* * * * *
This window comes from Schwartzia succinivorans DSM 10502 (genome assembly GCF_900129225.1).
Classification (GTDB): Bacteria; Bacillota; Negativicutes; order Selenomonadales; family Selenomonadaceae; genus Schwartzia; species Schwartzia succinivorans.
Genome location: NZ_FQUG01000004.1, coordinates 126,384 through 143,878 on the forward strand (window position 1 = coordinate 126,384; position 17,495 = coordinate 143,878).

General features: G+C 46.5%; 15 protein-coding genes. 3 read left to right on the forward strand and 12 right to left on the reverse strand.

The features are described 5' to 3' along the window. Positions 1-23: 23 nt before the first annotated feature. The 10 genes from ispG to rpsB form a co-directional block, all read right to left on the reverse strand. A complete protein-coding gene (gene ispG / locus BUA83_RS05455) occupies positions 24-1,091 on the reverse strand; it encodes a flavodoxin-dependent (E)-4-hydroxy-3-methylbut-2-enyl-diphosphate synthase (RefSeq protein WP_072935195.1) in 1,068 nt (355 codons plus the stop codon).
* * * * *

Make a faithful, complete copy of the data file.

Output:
This window comes from Schwartzia succinivorans DSM 10502 (genome assembly GCF_900129225.1).
Classification (GTDB): Bacteria; Bacillota; Negativicutes; order Selenomonadales; family Selenomonadaceae; genus Schwartzia; species Schwartzia succinivorans.
Genome location: NZ_FQUG01000004.1, coordinates 126,384 through 143,878 on the forward strand (window position 1 = coordinate 126,384; position 17,495 = coordinate 143,878).

General features: G+C 46.5%; 15 protein-coding genes. 3 read left to right on the forward strand and 12 right to left on the reverse strand.

The features are described 5' to 3' along the window. Positions 1-23: 23 nt before the first annotated feature. The 10 genes from ispG to rpsB form a co-directional block, all read right to left on the reverse strand. A complete protein-coding gene (gene ispG / locus BUA83_RS05455) occupies positions 24-1,091 on the reverse strand; it encodes a flavodoxin-dependent (E)-4-hydroxy-3-methylbut-2-enyl-diphosphate synthase (RefSeq protein WP_072935195.1) in 1,068 nt (355 codons plus the stop codon).